Women take centre stage at 61st Grammy Awards
A year after the Grammy Awards were criticised for its track record in gender representation, women took centre stage at the 61st edition of the annual gala here on Sunday night. There were bold performances and wins in many top categories, including the album of the year that was given to Kacey Musgraves for "Golden Hour" .
The controversies of last year, when just one woman won a solo award during the telecast - and the outgoing head of the Recording Academy, the organisation behind the awards, remarked that women in music should "step up" to advance their careers - were never far from the surface of the show. Dua Lipa, a 23-year-old British singer, alluded to that when accepting the award for best new artist, saying she was honoured to be recognised among so many other female artists, reports nytimes.com. "I guess this year we really stepped up," Lipa said. Backstage, she said the message of greater gender equity was immediately clear to her when the nominations were announced last December.
Musgraves took home three other prizes, apart from album of the year, in the country field. The ceremony saw Falguni Shah and Prashant Mistry of Indian origin losing in two separate categories, while Grammy and Oscar-winning Indian musician A.R. Rahman enjoyed the show as an audience member. It was also the night of hip-hop artists. Both the record and song of the year prizes - the latter awarded for songwriting - were won by Childish Gambino's "This Is America", a song about racial injustice.
It was the first hip-hop song to win either award. But Donald Glover, the actor and musician who performs as Childish Gambino, was absent. He, along with Kendrick Lamar and Drake, the two influential young rappers in music, were offered performance spots on the show but they turned them down, reflecting the alienation from the Grammys that has taken hold among much of the upper ranks of hip-hop.
Drake was there to accept the award for best rap song, for "God's plan" from his blockbuster album "Scorpion". Before his speech was cut off, he alluded to the gulf between the Grammy establishment and hip-hop culture. Brandi Carlile, an earnest female singer-songwriter in an Americana style, was the dark horse of the show, getting six nominations - more than any other woman - including in the top categories of album, record and song of the year. She ended up winning three awards, though none in the top categories. She took best American roots performance for "The joke", and Americana album for "By the Way, I Forgive You". They were the first Grammys of her career.
Lamar and Drake, the two most-nominated artists - with eight and seven nods respectively - each won only one. Lamar's "King's Dead" from the "Black Panther" soundtrack, tied for best rap performance with Anderson Paak's "Bubblin". Childish Gambino's "This Is America" won a total of four awards, including rap/sung performance and best music video. The ceremony here began with Camila Cabello performing her song "Havana" joined by Ricky Martin, J. Balvin and Young Thug. Then singer Alicia Keys, the host, introduced "my sisters" Lady Gaga, Jada Pinkett Smith, Michelle Obama and Jennifer Lopez. Each spoke about the inspiring power of music throughout their lives.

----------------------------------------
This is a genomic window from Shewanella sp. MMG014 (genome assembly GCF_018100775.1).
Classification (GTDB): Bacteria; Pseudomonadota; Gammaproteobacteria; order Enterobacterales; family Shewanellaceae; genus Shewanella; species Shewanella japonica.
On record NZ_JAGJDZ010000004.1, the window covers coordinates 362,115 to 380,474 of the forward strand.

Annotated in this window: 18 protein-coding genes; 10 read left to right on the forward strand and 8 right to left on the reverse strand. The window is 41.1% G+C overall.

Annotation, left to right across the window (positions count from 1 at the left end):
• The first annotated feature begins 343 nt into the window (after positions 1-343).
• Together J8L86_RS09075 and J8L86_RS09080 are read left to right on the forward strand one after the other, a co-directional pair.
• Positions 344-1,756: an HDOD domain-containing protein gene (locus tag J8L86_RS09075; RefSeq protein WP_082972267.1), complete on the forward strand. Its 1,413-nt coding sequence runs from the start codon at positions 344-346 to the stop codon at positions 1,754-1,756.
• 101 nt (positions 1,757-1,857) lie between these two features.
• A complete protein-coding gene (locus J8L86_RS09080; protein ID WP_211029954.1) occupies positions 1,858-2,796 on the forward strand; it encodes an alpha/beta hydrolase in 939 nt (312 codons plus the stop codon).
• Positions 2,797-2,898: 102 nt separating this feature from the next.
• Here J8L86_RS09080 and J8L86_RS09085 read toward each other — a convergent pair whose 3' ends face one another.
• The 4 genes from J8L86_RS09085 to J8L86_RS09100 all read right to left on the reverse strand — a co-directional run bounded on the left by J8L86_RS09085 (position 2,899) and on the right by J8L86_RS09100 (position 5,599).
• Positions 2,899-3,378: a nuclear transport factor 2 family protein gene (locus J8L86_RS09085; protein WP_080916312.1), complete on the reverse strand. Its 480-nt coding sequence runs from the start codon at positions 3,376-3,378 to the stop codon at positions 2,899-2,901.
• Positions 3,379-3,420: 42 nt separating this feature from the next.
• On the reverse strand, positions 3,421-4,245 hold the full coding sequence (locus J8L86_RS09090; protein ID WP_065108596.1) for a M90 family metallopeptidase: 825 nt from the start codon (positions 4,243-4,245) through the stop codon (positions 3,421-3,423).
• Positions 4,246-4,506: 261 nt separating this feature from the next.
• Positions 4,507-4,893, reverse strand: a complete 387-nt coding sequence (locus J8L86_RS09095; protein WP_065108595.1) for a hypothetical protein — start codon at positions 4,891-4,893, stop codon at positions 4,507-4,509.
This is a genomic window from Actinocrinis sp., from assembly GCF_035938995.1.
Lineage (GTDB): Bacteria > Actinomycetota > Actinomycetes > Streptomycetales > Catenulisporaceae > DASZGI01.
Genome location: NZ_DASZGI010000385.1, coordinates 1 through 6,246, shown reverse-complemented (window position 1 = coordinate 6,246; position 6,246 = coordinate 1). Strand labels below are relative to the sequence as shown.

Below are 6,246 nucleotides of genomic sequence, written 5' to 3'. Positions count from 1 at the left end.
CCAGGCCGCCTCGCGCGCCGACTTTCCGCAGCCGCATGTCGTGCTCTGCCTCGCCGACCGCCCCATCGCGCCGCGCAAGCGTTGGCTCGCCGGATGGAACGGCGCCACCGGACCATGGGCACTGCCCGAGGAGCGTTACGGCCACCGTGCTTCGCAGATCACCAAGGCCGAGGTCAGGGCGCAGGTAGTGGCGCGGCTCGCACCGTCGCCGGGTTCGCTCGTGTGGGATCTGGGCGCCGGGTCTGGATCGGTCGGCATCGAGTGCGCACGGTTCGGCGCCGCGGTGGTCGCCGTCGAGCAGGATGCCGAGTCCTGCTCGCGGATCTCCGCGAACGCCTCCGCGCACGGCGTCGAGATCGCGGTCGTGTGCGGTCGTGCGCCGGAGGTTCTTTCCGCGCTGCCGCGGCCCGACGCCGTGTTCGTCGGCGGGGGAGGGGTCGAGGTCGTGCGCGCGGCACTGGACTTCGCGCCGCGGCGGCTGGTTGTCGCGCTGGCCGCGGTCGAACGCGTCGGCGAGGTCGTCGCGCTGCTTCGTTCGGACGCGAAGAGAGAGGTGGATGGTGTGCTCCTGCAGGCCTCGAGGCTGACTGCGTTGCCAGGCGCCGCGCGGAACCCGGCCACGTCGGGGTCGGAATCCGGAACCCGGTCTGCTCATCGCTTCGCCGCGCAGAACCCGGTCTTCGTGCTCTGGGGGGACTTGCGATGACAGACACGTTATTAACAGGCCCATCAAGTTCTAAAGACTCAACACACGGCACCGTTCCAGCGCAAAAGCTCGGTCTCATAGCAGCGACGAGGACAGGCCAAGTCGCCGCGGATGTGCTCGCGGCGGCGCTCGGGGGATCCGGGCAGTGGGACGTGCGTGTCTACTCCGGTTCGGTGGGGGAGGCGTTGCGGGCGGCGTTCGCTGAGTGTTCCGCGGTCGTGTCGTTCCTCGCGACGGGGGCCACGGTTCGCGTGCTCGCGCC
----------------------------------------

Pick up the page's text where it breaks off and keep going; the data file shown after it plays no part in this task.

Among various performers, Janelle Monae performed "Make me feel" with bits of inspiration from Prince and Michael Jackson, but focused on female sexuality, surrounded by female dancers in tight rubber outfits. With Bradley Cooper absent, "A Star Is Born" star Lady Gaga took both parts of "Shallow" herself. She won best pop duo/group performance for "Shallow".
Lopez led a Motown tribute performed as a Vegas-style revue. She was joined by Smokey Robinson and Ne-Yo, with a medley of about 10 songs jammed into six minutes and featuring gymnastic, bottom-shaking, somersaulting dancing. Cardi B won the first Grammy of her career, best rap album for "Invasion of Privacy".
H.E.R., the stage name for Gabriella Wilson, led a slow-build version of her ballad "Hard place". She won two awards, for R&B performance (in the song "Best part") and best R&B album for her self-titled release "H.E.R". Among the veterans, Diana Ross celebrated her 75th birthday with two hits from her solo career, "The Best Years of My Life" and "Reach Out and Touch (Somebody's Hand)", while Dolly Parton had the most cross-generational appeal, singing a five-song medley with Katy Perry, Kacey Musgraves, Miley Cyrus and Maren Morris that had Smokey Robinson and the K-pop group BTS all dancing and singing along in the crowd, reports nytimes.com.
(With inputs from agencies.)